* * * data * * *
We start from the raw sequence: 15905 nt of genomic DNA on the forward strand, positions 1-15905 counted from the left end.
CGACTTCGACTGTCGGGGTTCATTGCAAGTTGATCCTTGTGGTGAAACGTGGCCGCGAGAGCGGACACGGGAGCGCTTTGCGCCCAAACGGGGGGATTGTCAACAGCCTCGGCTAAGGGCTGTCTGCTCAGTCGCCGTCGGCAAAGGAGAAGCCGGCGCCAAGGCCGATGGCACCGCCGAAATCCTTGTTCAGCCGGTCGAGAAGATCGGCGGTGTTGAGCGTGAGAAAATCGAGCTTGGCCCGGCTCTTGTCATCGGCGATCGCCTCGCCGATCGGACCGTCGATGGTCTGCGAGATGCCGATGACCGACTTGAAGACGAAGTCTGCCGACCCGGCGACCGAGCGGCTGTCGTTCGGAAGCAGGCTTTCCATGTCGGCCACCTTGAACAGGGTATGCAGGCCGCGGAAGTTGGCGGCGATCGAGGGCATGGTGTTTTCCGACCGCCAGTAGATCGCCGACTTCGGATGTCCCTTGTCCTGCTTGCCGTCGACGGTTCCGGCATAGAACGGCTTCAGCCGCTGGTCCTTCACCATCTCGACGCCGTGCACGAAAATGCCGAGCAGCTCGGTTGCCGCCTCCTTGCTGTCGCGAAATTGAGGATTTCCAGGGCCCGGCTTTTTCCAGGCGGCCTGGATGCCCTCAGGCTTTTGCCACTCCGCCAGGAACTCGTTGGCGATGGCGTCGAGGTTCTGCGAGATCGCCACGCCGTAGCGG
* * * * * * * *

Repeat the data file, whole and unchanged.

We start from the raw sequence: 15905 nt of genomic DNA on the forward strand, positions 1-15905 counted from the left end.
CGACTTCGACTGTCGGGGTTCATTGCAAGTTGATCCTTGTGGTGAAACGTGGCCGCGAGAGCGGACACGGGAGCGCTTTGCGCCCAAACGGGGGGATTGTCAACAGCCTCGGCTAAGGGCTGTCTGCTCAGTCGCCGTCGGCAAAGGAGAAGCCGGCGCCAAGGCCGATGGCACCGCCGAAATCCTTGTTCAGCCGGTCGAGAAGATCGGCGGTGTTGAGCGTGAGAAAATCGAGCTTGGCCCGGCTCTTGTCATCGGCGATCGCCTCGCCGATCGGACCGTCGATGGTCTGCGAGATGCCGATGACCGACTTGAAGACGAAGTCTGCCGACCCGGCGACCGAGCGGCTGTCGTTCGGAAGCAGGCTTTCCATGTCGGCCACCTTGAACAGGGTATGCAGGCCGCGGAAGTTGGCGGCGATCGAGGGCATGGTGTTTTCCGACCGCCAGTAGATCGCCGACTTCGGATGTCCCTTGTCCTGCTTGCCGTCGACGGTTCCGGCATAGAACGGCTTCAGCCGCTGGTCCTTCACCATCTCGACGCCGTGCACGAAAATGCCGAGCAGCTCGGTTGCCGCCTCCTTGCTGTCGCGAAATTGAGGATTTCCAGGGCCCGGCTTTTTCCAGGCGGCCTGGATGCCCTCAGGCTTTTGCCACTCCGCCAGGAACTCGTTGGCGATGGCGTCGAGGTTCTGCGAGATCGCCACGCCGTAGCGG